On Television
April 5, 2021 Issue
Michelle Obama’s Lesson to Kids: You Are What You Watch
According to “Waffles + Mochi,” Obama’s food-travelogue series for kids, being good means absorbing good, organic things, like fresh mushrooms and politically astute children’s programming.
By Doreen St. FélixMarch 29, 2021
March 29, 2021 Issue
The Haredi Jewish Family of “Shtisel” Returns for a Third Season
The runaway-hit series from Israel delivers pleasures similar to those of an expansive nineteenth-century novel.
By Alexandra SchwartzMarch 22, 2021
March 15, 2021 Issue
Queen Latifah Obliterates Trumps n’ Musks in “The Equalizer”
The CBS crime procedural is a gimme for an audience who’d die to have this therapeutic queen dismantle racial capitalism in one fell girl-boss swoop.
By Doreen St. FélixMarch 8, 2021
March 8, 2021 Issue
The Dizzying Hairpin Turns of “Behind Her Eyes”
It is hard to tell who is warden and who is prisoner, who is crazy and who is sane, and the Netflix show revels in this uncertainty.
By Naomi FryMarch 1, 2021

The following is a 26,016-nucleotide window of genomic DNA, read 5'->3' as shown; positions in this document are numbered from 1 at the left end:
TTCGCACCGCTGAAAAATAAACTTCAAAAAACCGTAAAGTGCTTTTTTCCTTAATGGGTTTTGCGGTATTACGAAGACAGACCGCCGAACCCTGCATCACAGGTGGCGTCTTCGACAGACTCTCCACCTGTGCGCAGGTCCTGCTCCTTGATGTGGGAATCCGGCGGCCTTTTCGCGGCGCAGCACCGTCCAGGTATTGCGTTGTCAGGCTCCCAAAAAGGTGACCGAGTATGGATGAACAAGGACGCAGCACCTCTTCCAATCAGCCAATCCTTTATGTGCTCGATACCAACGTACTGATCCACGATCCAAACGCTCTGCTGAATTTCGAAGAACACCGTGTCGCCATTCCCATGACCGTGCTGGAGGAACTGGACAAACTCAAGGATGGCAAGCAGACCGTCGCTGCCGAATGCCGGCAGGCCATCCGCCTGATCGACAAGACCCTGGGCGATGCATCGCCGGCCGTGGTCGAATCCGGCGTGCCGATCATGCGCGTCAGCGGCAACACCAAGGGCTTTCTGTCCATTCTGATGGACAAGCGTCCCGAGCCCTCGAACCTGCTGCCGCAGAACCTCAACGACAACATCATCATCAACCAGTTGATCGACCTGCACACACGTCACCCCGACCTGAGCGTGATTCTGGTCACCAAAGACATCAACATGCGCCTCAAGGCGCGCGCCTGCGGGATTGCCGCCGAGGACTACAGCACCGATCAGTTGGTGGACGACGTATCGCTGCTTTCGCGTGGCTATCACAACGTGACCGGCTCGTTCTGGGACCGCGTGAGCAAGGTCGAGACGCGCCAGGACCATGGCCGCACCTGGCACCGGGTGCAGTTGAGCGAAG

February 15 & 22, 2021 Issue
“The Real Housewives of Salt Lake City” Is Culturally Sensitive Trash
The tenth iteration of the “Housewives” franchise frequently nails a difficult art: incorporating racial politics into the sketchy morality of a guilty pleasure.
By Doreen St. FélixFebruary 8, 2021
February 8, 2021 Issue
When Work Becomes Life in “Call My Agent!” and “The Bureau”
Two French series grapple with the fierce bonds of office life and the seductive thrills of performance.
By Alexandra SchwartzFebruary 1, 2021
January 25, 2021 Issue
The Delights of New York, Fran Lebowitz, and Martin Scorsese’s Laugh
The documentary series “Pretend It’s a City,” now streaming on Netflix, feels like a balm in a wildly shifting world.
By Naomi FryJanuary 18, 2021
January 4 & 11, 2021 Issue
A Hot Mess Caught in a Caper in “The Flight Attendant”
The HBO Max miniseries is like a clever pop song; the thrill is in its juxtaposition of a rowdy rhythm with a lyrical portrait of tragedy and grief.
By Doreen St. FélixDecember 28, 2020
December 28, 2020 Issue
“Big Mouth” Is Still Changing—For the Better
In its fourth season, the Netflix cartoon doubles down on the idea that identity is something that cannot be neatly defined, and confronts criticisms of the show’s racial politics by turning them into plot points.
By Naomi FryDecember 21, 2020
December 21, 2020 Issue
“How To with John Wilson” Offers a Martian’s-Eye View of Homo Sapiens’ Habits
The oddball, comic show about New York City is the perfect documentary for our documentary-obsessed culture.
By Alexandra SchwartzDecember 14, 2020
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